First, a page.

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Utilities allowed to harden power system, but it may cost you

Published on October 6, 2022 at 11:00 am

Less than a week after Hurricane Ian knocked out power to large swaths of Florida, state regulators Tuesday approved utilities’ long-term plans to try to bolster the electric system.

The state Public Service Commission approved, with some changes, plans submitted by Florida Power & Light, Duke Energy Florida, Tampa Electric Co. and Florida Public Utilities Co. The plans detail a wide range of projects, including increasing the number of underground power lines.

But with the work expected to cost billions of dollars over the next decade, commissioners expressed concerns about effects on utility customers’ pocketbooks. Monthly electric bills have climbed during the past year because of issues such as high prices of natural gas used to fuel power plants.

Also, customers in the coming months could get hit with additional costs related to restoring power after Ian.

As the commission Tuesday took up what are known as “storm protection plans,” Commissioner Gary Clark described the situation as a “balance.”



“We are never going to build a system that is storm-proof. It’s not possible,” Clark said.

Commissioner Gabriella Passidomo also raised concerns about costs and benefits, saying that “maybe we need to just temper our pace a little bit in these investments and reassess over time about how effective they are in certain areas. Because, as we have seen, every storm is very different.”

Utilities filed the proposals in the spring, but Tuesday’s commission votes came as crews continued to work on restoring power after Hurricane Ian slammed the Southwest Florida coast Wednesday and continued across the state.

FPL, which provides electricity in many of the hardest-hit areas, said that as of 10 a.m. Tuesday, it had restored power to 1.9 million of 2.1 million customers affected by Ian.

“FPL has essentially completed restoration in all regions of the state except Southwest

Florida, where Ian made landfall as a high-end Category 4 hurricane and downed trees and flooding continue to pose a challenge to crews working to restore service,” the utility said in a news release.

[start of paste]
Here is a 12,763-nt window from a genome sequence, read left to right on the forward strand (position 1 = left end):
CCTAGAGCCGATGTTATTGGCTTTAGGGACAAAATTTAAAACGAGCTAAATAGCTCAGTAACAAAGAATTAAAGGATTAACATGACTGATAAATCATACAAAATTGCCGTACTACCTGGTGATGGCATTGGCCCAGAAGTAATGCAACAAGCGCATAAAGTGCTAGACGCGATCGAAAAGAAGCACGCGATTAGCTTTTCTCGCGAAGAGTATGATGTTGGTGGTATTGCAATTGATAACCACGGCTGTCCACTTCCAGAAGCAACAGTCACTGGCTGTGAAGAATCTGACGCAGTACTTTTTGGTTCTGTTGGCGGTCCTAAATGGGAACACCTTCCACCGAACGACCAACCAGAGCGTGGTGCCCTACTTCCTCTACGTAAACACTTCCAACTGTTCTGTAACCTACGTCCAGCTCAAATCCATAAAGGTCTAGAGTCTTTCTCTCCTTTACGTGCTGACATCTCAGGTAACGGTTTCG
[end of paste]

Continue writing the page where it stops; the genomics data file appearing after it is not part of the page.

Meanwhile, Tampa Electric said Tuesday it had largely finished restoring power, though some customers are not able to receive electricity because of issues such as flooding or damage to homes’ electrical equipment. Also, Duke said Monday it was finishing restoration.

The plans approved Tuesday were tied to a 2019 state law that passed after Hurricane Irma, Hurricane Michael and other storms caused widespread power outages. The Legislature almost unanimously passed the measure, which, in part, changed the way storm-protection projects were financed.

Previously, utilities incorporated such costs in their base electric rates, which are set for multiple years. But the law set up a separate Public Service Commission process that allowed utilities each year to seek to collect money from customers for the projects.

Utilities file 10-year storm-protection plans with the commission and then are able to seek money from customers annually to carry out the plans.

After the commission made some changes Tuesday, utilities will have until Oct. 25 to file revised plans. The commission is scheduled to hold a hearing Oct. 25 to Oct. 28 to determine the costs that will be passed along to consumers next year for the projects.

As an example of the money involved, FPL’s proposal included more than $4.67 billion in costs over the next three years, according to a commission staff recommendation. That was before Tuesday’s changes, which would at least slightly reduce the amount.

In its proposal, FPL said the projects would largely continue efforts started under a plan approved in 2020 by the commission.

“The existing hardening and storm preparedness programs have already demonstrated that they have and will continue to increase T&D (transmission and distribution) infrastructure resiliency, reduce restoration times, and reduce restoration costs when FPL’s system is impacted by extreme weather events,” the proposal, filed in April, said.